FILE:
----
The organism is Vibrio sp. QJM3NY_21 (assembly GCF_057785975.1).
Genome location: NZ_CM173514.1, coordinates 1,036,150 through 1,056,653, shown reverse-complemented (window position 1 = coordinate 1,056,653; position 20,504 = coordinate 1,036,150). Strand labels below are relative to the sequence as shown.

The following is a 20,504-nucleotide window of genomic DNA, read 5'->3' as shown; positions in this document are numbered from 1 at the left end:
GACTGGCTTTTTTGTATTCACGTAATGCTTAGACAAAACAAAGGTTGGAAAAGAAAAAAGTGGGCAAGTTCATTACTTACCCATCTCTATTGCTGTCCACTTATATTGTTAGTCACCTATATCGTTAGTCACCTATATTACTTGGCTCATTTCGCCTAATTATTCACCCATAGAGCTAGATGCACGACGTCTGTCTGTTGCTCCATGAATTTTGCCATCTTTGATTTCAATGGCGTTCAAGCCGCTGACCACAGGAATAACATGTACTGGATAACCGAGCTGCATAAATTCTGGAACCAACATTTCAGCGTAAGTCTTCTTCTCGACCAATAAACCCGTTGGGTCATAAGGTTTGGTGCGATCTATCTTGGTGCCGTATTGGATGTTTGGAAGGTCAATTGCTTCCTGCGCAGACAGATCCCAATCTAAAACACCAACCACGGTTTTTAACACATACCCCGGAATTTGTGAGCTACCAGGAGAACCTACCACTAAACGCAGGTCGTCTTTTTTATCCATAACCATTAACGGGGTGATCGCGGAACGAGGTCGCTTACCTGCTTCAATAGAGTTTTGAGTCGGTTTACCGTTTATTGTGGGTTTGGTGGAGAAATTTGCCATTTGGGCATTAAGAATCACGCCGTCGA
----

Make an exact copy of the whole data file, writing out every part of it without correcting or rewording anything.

The organism is Vibrio sp. QJM3NY_21 (assembly GCF_057785975.1).
Genome location: NZ_CM173514.1, coordinates 1,036,150 through 1,056,653, shown reverse-complemented (window position 1 = coordinate 1,056,653; position 20,504 = coordinate 1,036,150). Strand labels below are relative to the sequence as shown.

The following is a 20,504-nucleotide window of genomic DNA, read 5'->3' as shown; positions in this document are numbered from 1 at the left end:
GACTGGCTTTTTTGTATTCACGTAATGCTTAGACAAAACAAAGGTTGGAAAAGAAAAAAGTGGGCAAGTTCATTACTTACCCATCTCTATTGCTGTCCACTTATATTGTTAGTCACCTATATCGTTAGTCACCTATATTACTTGGCTCATTTCGCCTAATTATTCACCCATAGAGCTAGATGCACGACGTCTGTCTGTTGCTCCATGAATTTTGCCATCTTTGATTTCAATGGCGTTCAAGCCGCTGACCACAGGAATAACATGTACTGGATAACCGAGCTGCATAAATTCTGGAACCAACATTTCAGCGTAAGTCTTCTTCTCGACCAATAAACCCGTTGGGTCATAAGGTTTGGTGCGATCTATCTTGGTGCCGTATTGGATGTTTGGAAGGTCAATTGCTTCCTGCGCAGACAGATCCCAATCTAAAACACCAACCACGGTTTTTAACACATACCCCGGAATTTGTGAGCTACCAGGAGAACCTACCACTAAACGCAGGTCGTCTTTTTTATCCATAACCATTAACGGGGTGATCGCGGAACGAGGTCGCTTACCTGCTTCAATAGAGTTTTGAGTCGGTTTACCGTTTATTGTGGGTTTGGTGGAGAAATTTGCCATTTGGGCATTAAGAATCACGCCGTCGA